The problems are multiple, ranging from weakness in the automotive sector to lower-than-expected investment in the power grid and the much-discussed gap between new housing starts (positive for steel) and completions (positive for copper).
Outside of China the copper demand picture is even worse, the ICSG calculating a 3% decline in the first half of the year.
The continuing trade tensions between the United States and China dominate the headlines but there are other negatives at work such as the trade stand-off between South Korea and Japan, both major manufacturing hubs.
Europe is a particular point of underperformance.
Goldman Sachs estimates regional output of semi-manufactured copper products is running 12% below last year’s levels. This is down to “overlooked” headwinds such as Brexit, Italian political uncertainty and Turkish currency instability. (“Copper demand pick-up delayed, but not derailed”, Sept. 27, 2019).
The United States was the previous stand-out in terms of manufacturing activity.
However, even here the outlook is rapidly darkening, given the sharp drop in the Institute for Supply Management’s (ISM) purchasing managers index (PMI).
The index slumped to 47.8 last month, below the 50 mark which denotes expansion or contraction and the weakest reading since the recession of 2009.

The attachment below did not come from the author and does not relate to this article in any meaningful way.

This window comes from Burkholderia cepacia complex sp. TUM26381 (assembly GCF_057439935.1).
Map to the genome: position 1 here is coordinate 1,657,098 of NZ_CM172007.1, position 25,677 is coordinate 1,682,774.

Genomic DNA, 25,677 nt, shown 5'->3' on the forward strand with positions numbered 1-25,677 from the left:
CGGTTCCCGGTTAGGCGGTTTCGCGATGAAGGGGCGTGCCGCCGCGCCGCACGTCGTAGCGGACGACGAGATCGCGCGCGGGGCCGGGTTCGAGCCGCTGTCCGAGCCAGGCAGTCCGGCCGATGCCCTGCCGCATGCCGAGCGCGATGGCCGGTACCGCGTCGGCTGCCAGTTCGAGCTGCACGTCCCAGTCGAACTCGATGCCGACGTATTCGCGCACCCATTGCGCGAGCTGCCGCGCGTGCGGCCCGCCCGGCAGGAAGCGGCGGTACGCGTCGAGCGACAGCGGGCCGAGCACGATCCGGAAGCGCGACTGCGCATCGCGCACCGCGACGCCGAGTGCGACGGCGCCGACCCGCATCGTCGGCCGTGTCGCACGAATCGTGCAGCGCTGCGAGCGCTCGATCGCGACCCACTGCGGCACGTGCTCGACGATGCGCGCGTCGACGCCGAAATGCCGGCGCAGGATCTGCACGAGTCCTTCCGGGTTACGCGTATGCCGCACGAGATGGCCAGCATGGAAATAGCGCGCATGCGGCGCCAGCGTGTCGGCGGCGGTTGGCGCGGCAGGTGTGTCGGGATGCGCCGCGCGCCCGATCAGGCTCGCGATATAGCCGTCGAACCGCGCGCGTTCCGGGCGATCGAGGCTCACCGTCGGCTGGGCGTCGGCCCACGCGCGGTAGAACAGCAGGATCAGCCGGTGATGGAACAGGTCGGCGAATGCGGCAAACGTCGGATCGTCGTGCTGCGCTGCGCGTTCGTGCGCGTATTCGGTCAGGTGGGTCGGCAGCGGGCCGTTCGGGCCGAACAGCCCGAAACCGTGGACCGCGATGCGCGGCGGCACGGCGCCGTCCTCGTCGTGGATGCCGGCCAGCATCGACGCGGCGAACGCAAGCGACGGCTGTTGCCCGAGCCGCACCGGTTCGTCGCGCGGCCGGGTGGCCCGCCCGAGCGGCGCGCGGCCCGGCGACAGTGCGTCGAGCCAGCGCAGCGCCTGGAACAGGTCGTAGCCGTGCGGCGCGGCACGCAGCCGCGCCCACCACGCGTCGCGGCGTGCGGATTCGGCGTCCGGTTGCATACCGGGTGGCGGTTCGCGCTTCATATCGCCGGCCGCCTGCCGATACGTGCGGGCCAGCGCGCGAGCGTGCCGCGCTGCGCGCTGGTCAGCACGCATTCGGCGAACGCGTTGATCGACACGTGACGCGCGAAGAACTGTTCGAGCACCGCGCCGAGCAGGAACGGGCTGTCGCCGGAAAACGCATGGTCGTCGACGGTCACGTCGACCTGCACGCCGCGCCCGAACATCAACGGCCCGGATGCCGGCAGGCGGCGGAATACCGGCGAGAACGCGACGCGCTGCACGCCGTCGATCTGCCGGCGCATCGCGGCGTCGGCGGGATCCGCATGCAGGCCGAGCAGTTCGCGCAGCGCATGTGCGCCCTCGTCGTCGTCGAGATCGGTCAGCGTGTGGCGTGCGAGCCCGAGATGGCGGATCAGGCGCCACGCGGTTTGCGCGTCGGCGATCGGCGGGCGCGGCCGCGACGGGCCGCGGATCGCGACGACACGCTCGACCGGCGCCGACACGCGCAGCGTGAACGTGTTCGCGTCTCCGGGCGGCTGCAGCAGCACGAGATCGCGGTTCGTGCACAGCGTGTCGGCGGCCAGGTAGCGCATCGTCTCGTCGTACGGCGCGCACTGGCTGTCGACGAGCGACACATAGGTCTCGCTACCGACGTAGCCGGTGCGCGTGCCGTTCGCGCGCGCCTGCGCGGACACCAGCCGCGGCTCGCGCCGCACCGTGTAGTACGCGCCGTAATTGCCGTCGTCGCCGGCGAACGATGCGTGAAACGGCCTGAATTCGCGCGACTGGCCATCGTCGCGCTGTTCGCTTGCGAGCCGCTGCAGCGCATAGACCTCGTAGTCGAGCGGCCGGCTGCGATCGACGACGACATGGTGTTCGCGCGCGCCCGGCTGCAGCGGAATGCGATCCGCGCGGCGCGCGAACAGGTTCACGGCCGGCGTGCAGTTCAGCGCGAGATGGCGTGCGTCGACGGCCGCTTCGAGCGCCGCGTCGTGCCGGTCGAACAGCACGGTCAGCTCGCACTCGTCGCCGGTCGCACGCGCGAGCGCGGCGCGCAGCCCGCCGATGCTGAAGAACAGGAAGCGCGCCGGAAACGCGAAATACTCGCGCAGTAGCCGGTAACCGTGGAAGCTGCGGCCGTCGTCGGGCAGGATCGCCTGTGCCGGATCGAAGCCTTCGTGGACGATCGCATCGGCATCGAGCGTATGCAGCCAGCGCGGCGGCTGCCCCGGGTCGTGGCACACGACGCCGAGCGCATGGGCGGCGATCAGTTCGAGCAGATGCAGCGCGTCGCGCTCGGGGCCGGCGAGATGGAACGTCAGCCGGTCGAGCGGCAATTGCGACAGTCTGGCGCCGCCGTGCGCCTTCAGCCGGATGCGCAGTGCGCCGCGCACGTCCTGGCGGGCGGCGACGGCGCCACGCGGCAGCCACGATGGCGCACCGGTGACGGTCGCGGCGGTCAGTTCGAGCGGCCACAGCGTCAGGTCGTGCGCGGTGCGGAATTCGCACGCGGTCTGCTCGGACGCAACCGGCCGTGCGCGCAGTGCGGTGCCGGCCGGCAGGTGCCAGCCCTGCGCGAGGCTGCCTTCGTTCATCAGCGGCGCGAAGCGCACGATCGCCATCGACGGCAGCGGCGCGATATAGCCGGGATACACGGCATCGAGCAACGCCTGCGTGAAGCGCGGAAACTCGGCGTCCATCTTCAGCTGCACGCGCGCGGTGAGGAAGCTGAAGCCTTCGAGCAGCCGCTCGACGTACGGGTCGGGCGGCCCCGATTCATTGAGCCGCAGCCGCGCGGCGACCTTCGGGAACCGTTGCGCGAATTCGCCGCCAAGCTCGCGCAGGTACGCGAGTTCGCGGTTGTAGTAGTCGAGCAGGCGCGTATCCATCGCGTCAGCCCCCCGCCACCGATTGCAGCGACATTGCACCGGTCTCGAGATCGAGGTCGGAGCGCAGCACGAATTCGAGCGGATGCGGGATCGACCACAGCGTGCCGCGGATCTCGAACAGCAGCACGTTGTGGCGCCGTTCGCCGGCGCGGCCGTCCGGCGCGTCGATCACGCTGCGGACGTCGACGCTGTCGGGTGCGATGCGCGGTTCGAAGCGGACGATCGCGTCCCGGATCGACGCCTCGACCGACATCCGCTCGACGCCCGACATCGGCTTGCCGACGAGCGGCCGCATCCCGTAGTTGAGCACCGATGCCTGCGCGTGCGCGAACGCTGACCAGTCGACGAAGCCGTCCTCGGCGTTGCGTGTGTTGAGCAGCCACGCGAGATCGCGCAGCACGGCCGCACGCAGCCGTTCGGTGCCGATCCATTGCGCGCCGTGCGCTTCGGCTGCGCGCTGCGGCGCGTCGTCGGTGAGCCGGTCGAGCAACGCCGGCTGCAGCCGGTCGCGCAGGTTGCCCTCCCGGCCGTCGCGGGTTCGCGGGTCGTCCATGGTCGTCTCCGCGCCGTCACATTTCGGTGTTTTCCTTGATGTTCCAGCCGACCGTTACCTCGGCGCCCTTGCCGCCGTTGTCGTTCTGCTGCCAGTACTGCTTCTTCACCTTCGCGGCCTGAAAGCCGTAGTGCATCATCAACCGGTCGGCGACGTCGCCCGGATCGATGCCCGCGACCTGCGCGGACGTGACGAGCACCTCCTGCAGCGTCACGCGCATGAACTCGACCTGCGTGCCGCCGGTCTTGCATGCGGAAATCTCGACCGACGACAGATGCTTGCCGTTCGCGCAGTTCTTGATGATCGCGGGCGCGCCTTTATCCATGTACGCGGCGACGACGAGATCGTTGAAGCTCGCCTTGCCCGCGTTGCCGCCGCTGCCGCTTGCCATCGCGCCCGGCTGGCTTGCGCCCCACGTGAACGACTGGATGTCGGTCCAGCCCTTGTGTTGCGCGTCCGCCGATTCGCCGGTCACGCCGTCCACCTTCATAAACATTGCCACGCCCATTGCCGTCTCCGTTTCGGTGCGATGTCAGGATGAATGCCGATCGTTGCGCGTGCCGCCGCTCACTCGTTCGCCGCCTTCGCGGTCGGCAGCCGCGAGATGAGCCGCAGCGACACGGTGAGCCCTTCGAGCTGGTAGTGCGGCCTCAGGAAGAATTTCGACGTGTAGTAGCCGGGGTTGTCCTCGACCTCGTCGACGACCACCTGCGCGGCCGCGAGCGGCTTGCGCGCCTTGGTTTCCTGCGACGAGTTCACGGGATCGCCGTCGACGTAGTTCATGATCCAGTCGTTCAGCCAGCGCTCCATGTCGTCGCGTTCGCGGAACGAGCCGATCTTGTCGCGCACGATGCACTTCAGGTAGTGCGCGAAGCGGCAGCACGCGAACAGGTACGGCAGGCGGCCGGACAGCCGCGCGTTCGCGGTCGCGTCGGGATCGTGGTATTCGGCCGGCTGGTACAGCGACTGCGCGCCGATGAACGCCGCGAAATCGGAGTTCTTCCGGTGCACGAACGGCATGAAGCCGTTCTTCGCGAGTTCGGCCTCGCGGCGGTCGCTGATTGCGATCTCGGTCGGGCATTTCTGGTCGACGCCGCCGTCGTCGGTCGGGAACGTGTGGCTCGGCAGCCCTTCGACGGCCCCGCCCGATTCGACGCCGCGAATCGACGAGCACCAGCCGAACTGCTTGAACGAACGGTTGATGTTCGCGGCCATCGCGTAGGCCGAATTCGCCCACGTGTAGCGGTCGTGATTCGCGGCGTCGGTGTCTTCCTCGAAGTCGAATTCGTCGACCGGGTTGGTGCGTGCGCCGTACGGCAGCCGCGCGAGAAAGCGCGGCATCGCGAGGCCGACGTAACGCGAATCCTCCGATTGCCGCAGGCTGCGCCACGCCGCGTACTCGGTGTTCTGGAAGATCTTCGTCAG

This means, to quote BMO Capital Markets, that over two-thirds of global PMI readings are now either in negative or at best neutral territory, suggesting a cold recessionary wind is blowing through the global manufacturing sector.
Moreover, delve beneath the headline readings and it becomes clear that new orders are falling even faster, implying things are going to get worse before they get better.
This is why funds are still holding a mega short position on “Doctor Copper” on the CME exchange. The collective bear stance has retreated slightly to a net 52,655 contracts from an August peak of 74,597, but by any historical yardstick this is still a big short bet.
Against such a backdrop, copper’s supply woes are sufficiently acute to prevent a demand-led price meltdown.
Bulls can take heart from the fact that the physical market is not being overwhelmed by surplus metal. Global exchange stocks of copper ended September at 413,000 tonnes, up 62,000 tonnes on the start of 2019 but down by 56,000 tonnes on August 2018.
The market feels just about balanced, although as ever with copper there is no clear consensus as to whether that balance leans to the side of supply surplus or supply deficit.
The ICSG calculates a deficit of around 220,000 tonnes in the first half of the year but this is a marginal call in a 24-million-tonne-plus global market.
Nor is there any clear consensus as to what happens next. Goldman Sachs is remaining medium-term bullish with a 6-month call on copper at $6,500 per tonne.
JP Morgan has just cut its 2020 average price forecast from $5,400 to $5,050 next year.
The difference in views is all about the demand outlook. Goldman is expecting a bounce, JP Morgan a further deterioration, particularly in China.
Copper’s supply instability is a “known known”. Right now, though, it’s copper demand that is the big “known unknown”.
(By Andy Home; Editing by Louise Heavens)